EDITORIAL: Surrey is growing; trees, not so much

Residents are regularly – and rightfully – rankled when they see trees cut down en masse.

Surrey has long been faced with choosing between a clearcut and a hard place when it comes to development in the city.

Despite a tree-preservation bylaw enacted a decade ago, the number of large trees cut down has steadily risen over the years.

This isn’t surprising given Surrey’s demographics: a rapidly growing regional centre, a population top-heavy with young families, and a burgeoning real estate market that shows no signs of slowing.

In 2015, Surrey recorded more than $1 billion worth of residential construction – the second-highest value in the city’s history. The projects were equally split between single-family dwellings, houses with secondary suites and townhomes, and condos.

So it should come as no shock that 2015 was also the year the city recorded a 28-per-cent increase over 2014 in the number of trees cut down.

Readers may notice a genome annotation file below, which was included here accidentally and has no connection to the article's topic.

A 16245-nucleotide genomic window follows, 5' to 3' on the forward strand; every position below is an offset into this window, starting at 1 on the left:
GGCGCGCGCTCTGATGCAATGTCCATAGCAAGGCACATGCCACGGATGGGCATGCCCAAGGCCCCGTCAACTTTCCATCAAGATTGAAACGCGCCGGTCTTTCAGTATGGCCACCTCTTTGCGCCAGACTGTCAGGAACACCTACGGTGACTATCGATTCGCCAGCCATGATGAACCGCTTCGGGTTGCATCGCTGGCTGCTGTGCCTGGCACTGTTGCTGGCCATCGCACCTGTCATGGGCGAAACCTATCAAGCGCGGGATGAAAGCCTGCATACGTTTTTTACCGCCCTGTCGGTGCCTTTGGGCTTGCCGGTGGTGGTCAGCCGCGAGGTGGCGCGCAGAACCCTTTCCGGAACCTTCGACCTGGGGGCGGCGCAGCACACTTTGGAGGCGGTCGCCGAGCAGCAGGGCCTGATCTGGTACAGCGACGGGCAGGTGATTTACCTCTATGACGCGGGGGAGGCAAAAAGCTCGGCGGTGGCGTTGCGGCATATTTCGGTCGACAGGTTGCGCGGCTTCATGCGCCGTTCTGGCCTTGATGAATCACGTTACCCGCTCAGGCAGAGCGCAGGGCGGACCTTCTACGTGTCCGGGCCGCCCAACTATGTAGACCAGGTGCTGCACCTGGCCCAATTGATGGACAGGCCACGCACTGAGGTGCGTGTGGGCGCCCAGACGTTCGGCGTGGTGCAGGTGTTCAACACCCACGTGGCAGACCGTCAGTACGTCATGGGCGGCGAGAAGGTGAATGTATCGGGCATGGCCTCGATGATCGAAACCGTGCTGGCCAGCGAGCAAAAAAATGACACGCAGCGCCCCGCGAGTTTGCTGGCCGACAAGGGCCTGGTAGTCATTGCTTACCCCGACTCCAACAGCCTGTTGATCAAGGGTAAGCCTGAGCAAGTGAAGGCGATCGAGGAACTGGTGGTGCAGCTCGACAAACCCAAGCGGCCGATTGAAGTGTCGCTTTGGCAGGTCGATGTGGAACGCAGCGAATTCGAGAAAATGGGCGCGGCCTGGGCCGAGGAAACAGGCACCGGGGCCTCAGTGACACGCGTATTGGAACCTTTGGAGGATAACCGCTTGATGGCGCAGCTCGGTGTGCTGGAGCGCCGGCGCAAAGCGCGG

More than 8,500 bylaw-sized trees (30 centimetres in diameter at breast height) fell to the axe in 2015 – an  increase of 1,848 large trees cut down in 2014.

The average annual cut of bylaw-sized trees over the last 12 years amounts to 7,850, so by comparison, 2015 was not a good year for friends of the forest.

But here’s the rub: How to accommodate more people without wandering into the woods?

Residents are regularly – and rightfully – rankled when they see trees cut down en masse, particularly from one of the many unassuming pockets of green space dotted throughout the city.

North Surrey senior Raymond Griffith was recently angered by the razing of huge trees near his home as part of a city sewer project.

“Was it really necessary to remove all those big, beautiful cedar trees?” he wondered.

It’s a valid question. While trees such as cottonwood or alder – often referred to by council and staff as “scrub” trees – usually must come down because they don’t survive development well, it’s harder to explain the need to get rid of the city’s gentle giants.

Does Surrey and the rest of Metro Vancouver need more housing? Yes. Can officials make environmentally smart decisions that better protect and/or replace existing trees? They must. It’s the only way to ensure all those new homes are worth living in.


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